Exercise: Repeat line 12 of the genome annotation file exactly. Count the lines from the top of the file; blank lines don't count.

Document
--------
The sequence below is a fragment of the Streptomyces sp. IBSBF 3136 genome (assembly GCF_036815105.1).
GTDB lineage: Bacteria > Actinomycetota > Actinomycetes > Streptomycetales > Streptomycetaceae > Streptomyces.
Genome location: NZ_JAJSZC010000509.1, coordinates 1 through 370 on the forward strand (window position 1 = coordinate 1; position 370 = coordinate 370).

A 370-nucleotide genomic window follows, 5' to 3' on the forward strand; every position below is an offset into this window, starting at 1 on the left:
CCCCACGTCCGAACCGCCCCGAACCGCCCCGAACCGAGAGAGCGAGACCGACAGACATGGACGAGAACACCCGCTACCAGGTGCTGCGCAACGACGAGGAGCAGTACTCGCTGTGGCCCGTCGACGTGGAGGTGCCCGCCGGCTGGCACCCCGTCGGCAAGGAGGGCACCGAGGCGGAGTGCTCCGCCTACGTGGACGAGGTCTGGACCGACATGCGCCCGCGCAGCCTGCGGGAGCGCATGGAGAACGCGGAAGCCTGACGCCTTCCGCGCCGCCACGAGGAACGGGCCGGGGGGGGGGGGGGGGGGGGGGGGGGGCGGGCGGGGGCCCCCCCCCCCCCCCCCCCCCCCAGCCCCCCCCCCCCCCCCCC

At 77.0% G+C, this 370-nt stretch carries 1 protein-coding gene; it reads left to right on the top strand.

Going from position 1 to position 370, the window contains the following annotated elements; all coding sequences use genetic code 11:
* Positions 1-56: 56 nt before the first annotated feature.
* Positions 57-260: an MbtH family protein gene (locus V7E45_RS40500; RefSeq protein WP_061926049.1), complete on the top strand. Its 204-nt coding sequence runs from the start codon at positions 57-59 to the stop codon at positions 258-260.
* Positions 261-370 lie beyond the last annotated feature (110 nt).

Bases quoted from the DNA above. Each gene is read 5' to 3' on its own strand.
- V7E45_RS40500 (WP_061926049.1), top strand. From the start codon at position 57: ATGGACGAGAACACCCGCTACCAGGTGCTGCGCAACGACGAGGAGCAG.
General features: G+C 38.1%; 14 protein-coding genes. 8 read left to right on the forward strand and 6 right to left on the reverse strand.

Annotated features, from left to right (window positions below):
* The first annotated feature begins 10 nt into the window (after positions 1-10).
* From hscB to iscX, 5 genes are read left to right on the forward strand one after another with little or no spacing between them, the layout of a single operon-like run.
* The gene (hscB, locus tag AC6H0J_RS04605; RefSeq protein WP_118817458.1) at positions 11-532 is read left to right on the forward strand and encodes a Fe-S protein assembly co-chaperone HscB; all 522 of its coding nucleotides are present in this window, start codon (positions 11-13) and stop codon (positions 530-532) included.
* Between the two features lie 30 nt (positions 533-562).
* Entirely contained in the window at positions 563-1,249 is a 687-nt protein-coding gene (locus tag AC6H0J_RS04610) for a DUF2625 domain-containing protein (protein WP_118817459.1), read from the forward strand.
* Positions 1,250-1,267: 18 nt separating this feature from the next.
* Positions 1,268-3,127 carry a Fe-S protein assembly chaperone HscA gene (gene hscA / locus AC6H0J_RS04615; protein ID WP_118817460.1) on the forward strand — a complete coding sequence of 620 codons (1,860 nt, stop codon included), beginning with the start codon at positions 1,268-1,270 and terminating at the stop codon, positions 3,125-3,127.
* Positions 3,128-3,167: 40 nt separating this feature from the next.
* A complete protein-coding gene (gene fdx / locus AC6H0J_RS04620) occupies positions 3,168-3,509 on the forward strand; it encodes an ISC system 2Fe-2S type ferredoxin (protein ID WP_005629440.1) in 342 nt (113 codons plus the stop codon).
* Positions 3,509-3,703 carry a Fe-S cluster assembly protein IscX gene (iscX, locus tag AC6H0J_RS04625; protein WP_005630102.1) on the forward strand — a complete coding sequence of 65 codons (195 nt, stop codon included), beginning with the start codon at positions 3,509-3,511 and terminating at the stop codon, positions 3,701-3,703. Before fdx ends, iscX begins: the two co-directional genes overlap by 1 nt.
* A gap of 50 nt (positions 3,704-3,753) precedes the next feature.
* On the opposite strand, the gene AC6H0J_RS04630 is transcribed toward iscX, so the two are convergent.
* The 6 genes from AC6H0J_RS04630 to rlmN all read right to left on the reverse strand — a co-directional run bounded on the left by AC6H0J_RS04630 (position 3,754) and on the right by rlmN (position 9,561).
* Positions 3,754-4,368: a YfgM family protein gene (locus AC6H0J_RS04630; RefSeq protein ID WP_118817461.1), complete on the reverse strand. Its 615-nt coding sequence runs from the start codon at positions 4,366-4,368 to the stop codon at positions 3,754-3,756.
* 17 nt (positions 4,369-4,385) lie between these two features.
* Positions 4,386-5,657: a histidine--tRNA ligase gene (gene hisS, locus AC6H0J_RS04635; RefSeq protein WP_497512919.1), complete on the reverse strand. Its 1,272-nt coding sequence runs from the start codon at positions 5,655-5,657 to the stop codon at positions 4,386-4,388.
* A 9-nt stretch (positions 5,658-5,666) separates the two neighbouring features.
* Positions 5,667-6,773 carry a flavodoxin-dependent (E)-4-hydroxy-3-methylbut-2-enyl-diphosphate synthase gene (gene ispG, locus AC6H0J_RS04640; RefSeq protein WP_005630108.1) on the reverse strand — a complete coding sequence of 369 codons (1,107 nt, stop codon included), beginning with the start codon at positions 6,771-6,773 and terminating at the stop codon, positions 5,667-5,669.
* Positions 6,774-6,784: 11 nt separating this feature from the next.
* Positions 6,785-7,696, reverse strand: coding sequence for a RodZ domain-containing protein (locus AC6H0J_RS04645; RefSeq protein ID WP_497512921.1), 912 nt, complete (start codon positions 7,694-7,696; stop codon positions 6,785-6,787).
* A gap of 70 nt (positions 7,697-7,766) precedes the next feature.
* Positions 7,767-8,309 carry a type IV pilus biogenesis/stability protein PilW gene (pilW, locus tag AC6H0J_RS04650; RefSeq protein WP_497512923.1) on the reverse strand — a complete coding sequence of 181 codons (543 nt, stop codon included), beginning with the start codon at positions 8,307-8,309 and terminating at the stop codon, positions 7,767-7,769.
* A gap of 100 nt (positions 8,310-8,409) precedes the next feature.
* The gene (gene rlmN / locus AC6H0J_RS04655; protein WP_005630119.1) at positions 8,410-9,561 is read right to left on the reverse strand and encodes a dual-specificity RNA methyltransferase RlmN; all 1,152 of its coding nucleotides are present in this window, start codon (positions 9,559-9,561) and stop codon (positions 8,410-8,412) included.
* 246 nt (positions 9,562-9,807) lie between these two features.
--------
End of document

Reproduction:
- V7E45_RS40500 (WP_061926049.1), top strand. From the start codon at position 57: ATGGACGAGAACACCCGCTACCAGGTGCTGCGCAACGACGAGGAGCAG.